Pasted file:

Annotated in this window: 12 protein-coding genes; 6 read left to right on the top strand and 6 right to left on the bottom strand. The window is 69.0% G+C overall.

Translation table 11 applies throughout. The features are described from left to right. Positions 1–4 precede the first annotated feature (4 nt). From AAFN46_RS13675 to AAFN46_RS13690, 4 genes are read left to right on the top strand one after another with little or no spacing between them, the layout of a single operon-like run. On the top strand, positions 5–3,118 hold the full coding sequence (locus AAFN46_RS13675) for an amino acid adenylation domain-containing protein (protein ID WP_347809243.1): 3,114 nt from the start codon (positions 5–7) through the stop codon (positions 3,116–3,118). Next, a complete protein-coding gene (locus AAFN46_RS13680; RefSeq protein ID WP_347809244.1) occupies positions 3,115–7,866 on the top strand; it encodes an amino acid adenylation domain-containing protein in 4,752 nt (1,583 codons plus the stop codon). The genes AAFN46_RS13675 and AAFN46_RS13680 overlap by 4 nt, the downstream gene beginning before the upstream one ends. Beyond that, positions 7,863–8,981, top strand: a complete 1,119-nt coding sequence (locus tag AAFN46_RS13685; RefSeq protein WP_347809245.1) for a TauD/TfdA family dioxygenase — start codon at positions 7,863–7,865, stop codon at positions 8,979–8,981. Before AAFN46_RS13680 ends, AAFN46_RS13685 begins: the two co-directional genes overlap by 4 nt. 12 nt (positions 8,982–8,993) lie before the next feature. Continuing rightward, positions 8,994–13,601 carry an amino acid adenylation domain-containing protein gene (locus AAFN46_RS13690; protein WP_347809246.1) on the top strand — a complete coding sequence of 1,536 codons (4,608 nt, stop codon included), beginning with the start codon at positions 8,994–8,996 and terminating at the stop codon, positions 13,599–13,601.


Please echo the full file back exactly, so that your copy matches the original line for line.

Annotated in this window: 12 protein-coding genes; 6 read left to right on the top strand and 6 right to left on the bottom strand. The window is 69.0% G+C overall.

Translation table 11 applies throughout. The features are described from left to right. Positions 1–4 precede the first annotated feature (4 nt). From AAFN46_RS13675 to AAFN46_RS13690, 4 genes are read left to right on the top strand one after another with little or no spacing between them, the layout of a single operon-like run. On the top strand, positions 5–3,118 hold the full coding sequence (locus AAFN46_RS13675) for an amino acid adenylation domain-containing protein (protein ID WP_347809243.1): 3,114 nt from the start codon (positions 5–7) through the stop codon (positions 3,116–3,118). Next, a complete protein-coding gene (locus AAFN46_RS13680; RefSeq protein ID WP_347809244.1) occupies positions 3,115–7,866 on the top strand; it encodes an amino acid adenylation domain-containing protein in 4,752 nt (1,583 codons plus the stop codon). The genes AAFN46_RS13675 and AAFN46_RS13680 overlap by 4 nt, the downstream gene beginning before the upstream one ends. Beyond that, positions 7,863–8,981, top strand: a complete 1,119-nt coding sequence (locus tag AAFN46_RS13685; RefSeq protein WP_347809245.1) for a TauD/TfdA family dioxygenase — start codon at positions 7,863–7,865, stop codon at positions 8,979–8,981. Before AAFN46_RS13680 ends, AAFN46_RS13685 begins: the two co-directional genes overlap by 4 nt. 12 nt (positions 8,982–8,993) lie before the next feature. Continuing rightward, positions 8,994–13,601 carry an amino acid adenylation domain-containing protein gene (locus AAFN46_RS13690; protein WP_347809246.1) on the top strand — a complete coding sequence of 1,536 codons (4,608 nt, stop codon included), beginning with the start codon at positions 8,994–8,996 and terminating at the stop codon, positions 13,599–13,601.